Gorbachev treads fine line on Armenian issue. Soviet leader's conciliatory line may fuel more nationalism, but crackdown would stymie reform
Mikhail Gorbachev seems to have gained a temporary respite from the unprecedented nationalist unrest among Armenians in the Soviet Union. But from the sketchy information available, he seems to have done so at the price of a reversal of policy on the unrest.
Armenian demonstrators were reported Saturday to have declared a one-month moratorium in their demonstrations. For eight days, Armenians in Soviet Armenia and in several areas of neighboring Azerbaijan have been on the streets in mass demonstrations. They are demanding the return to Armenia of the autonomous region of Nagorno-Karabakh, a predominantly Armenian area that was transferred to the largely Muslim republic of Azerbaijan in 1923.
The Armenian demand is politically sensitive: Soviet leaders are traditionally loath to buckle to nationalist demands, for fear that one concession will trigger further agitation in other minority areas.
It also could prove technically complex: Nagorno-Karabakh does not have a common boundary with Soviet Armenia.
The moratorium annnouncement follows two developments on Friday: a message from Mr. Gorbachev to Armenians and Azerbaijanis, and a resolution by the Armenian Communist leadership, calling for a commission to examine the demonstrators' demands. Gorbachev's message has not been published in Moscow, but reports indicate that he took a more conciliatory approach to the demonstrators' demands. This appears to be an abrupt reversal of the original tough line on the unrest, in which there have reportedly been an unspecified number of casualties. [According to Reuters, a Soviet official said Sunday that two people had been killed during disturbances in Azerbaijan.]
The events around Nagorno-Karabakh have very serious implications for the Soviet leadership.
Specter of `national communism'
Most disturbing, perhaps, is the involvement of government officials and the local media in the agitation. This probably calls to the minds of some leaders in Moscow the specter of ``national communism,'' when Communist Party officials from ethnic minorities champion their compatriots' nationalist grievances.
The role of Armenian party chief Karen Demirchyan in the events is not clear. Before the demonstrations he had come under harsh and repeated criticism from Gorbachev for his failure to crack down on corruption and implement reforms. From official accounts of the disturbances, however, it is obvious that many officials in Nagorno-Karabakh were actively involved in the agitation.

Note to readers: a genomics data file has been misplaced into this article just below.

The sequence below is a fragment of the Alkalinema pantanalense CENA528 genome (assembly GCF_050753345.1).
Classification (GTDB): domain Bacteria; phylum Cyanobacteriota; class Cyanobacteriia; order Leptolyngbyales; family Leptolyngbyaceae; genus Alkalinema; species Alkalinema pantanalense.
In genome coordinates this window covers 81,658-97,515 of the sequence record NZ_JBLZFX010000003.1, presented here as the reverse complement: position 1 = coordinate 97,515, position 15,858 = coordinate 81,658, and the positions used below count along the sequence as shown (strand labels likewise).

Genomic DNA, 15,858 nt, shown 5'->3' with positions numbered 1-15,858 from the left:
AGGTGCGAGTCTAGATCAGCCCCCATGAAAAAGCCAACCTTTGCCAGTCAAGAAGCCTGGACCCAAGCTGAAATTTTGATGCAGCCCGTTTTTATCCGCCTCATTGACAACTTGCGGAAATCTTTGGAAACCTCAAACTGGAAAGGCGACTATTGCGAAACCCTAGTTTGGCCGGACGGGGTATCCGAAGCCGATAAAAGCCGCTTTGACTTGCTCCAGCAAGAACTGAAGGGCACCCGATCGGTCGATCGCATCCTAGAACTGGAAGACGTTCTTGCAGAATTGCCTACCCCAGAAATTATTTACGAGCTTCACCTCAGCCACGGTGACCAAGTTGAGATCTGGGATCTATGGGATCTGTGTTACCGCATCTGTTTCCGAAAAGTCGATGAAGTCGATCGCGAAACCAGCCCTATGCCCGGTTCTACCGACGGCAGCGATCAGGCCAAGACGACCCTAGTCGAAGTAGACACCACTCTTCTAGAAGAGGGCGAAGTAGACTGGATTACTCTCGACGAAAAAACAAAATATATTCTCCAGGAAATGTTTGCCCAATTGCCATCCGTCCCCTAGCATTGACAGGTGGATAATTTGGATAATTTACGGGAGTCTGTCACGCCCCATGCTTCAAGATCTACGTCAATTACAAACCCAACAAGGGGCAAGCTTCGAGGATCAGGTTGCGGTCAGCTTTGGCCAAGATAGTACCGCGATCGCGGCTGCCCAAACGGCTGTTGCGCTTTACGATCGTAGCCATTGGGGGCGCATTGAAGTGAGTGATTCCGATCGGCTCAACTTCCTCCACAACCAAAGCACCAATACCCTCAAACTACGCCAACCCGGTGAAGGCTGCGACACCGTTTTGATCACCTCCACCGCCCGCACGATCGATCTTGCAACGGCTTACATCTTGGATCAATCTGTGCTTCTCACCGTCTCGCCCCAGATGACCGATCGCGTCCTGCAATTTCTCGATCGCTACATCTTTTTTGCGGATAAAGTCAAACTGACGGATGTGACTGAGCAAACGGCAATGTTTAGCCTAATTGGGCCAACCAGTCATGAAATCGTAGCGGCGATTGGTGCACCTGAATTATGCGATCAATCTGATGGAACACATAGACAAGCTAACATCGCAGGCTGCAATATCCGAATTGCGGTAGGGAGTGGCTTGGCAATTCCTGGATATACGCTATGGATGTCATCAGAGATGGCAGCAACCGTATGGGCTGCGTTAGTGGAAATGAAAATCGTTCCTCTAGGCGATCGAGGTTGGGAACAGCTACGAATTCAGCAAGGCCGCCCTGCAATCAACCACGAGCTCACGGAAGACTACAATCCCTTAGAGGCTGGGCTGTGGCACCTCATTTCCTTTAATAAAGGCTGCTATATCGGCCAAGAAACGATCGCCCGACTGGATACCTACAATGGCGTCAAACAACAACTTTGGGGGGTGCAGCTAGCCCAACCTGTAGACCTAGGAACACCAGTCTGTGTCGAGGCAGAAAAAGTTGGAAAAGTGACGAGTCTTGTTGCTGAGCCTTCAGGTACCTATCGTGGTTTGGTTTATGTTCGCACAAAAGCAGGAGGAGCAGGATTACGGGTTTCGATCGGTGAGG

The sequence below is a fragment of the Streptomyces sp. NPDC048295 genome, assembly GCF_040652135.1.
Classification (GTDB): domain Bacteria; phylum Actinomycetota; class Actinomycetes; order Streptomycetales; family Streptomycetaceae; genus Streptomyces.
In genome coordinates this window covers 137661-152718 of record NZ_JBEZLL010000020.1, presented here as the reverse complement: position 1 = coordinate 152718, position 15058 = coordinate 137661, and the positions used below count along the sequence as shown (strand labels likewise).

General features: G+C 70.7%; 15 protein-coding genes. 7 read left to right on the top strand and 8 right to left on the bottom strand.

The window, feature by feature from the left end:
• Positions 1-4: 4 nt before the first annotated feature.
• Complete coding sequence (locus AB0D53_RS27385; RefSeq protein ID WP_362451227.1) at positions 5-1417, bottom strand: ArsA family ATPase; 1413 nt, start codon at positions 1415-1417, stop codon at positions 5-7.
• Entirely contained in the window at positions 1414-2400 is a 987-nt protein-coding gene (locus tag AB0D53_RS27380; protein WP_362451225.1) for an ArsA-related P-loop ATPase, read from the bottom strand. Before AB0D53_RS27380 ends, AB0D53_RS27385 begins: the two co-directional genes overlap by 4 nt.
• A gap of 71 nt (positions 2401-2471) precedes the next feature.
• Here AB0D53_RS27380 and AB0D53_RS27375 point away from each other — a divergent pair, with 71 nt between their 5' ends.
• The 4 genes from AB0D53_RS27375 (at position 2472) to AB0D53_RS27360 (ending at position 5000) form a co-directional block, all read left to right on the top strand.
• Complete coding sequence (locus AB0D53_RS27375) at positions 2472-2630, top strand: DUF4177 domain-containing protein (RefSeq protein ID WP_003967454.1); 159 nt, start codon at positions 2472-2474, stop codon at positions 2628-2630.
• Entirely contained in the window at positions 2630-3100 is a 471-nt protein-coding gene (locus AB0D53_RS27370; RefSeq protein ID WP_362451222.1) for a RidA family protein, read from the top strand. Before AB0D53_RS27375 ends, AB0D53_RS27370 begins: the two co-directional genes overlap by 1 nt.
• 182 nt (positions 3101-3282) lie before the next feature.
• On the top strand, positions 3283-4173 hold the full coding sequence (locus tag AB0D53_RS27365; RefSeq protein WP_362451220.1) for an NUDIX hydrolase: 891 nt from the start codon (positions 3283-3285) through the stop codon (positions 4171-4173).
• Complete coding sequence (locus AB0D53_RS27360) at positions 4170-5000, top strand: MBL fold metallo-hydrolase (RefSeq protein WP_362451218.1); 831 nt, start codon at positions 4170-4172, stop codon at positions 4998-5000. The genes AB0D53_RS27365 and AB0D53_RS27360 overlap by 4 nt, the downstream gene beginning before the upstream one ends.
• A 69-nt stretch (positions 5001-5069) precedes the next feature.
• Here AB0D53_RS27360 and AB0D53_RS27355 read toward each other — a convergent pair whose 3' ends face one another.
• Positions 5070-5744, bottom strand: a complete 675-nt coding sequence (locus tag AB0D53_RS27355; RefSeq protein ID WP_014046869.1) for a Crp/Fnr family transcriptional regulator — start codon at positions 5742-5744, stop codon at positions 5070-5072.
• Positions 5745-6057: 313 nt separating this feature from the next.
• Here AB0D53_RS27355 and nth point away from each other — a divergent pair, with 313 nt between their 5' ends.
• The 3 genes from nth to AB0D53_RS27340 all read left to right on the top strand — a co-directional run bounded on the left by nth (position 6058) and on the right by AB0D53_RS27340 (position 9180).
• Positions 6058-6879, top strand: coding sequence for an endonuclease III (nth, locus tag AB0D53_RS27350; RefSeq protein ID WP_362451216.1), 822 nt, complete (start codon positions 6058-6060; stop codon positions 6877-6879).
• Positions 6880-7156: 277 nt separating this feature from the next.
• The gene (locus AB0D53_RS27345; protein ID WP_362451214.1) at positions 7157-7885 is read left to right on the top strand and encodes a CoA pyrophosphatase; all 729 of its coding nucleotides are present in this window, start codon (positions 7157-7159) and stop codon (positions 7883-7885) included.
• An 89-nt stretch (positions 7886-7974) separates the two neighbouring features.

Another disturbing outcome of the demonstrations is the temporary suspension of the policy of glasnost (openness). Moscow waited for almost three days before admitting the gravity of events in Armenia, and has since published the bare minimum of information. The leadership showed a similar slowness in the immediate aftermath of the 1986 Chernobyl disaster. Many observers attribute that delay to confusion. It is obvious this time, however, that Moscow was quickly aware of the problems' seriousness.
Official accounts of the disturbances make it clear that they were carefully prepared and well-coordinated. It is also clear that Moscow moved quickly, though without publicity, to try to head off the unrest - but was unsuccessful.
An account in the Soviet government party newspaper Izvestia says agitation began Feb. 11. On that day, posters and open letters began to appear in Stepanakert, the capital of Nagorno-Karabakh, calling for the region to be incoporated into Armenia. Two days later students in the region went on strike, and a public meeting was held outside the local party headquarters. Other meetings were held in the Azerbaijani town of Agdam, and in the small autonomous republic of Nakhichevan, to the south of Armenia.
The most disturbing incident took place, however, on Feb. 20, when the Karabakh regional soviet (local government) passed a resolution backing the demands. The region's official paper, Soviet Karabakh, then published the resolution. (Izvestia says the resolution was later overturned as unlawful).
Moscow's response to these actions was swift. An editor of the main Armenian Communist Party newspaper said in a telephone interview that a Politburo resolution on the disturbances was passed on Sunday Feb. 21.
Brief summaries published several days late indicated the leadership had adopted an uncompromising line. On the same day, the editor said, four senior leaders left for the troubled area. Two candidate (nonvoting) members of the Politburo, Georgy Razumovsky and Petr Demichev, went to Nagorno-Karabakh. Another candidate member of the Politburo, Vladimir Dolgikh, and Central Committee Secretary Anatoly Lukyanov went to Armenia. Mr. Lukyanov is a close associate and a former university colleague of Gorbachev.
Moscow has not announced any Politburo meeting on Armenia, has published only brief extracts of a resolution, and did not confirm until the end of the week that the four leaders were in the south.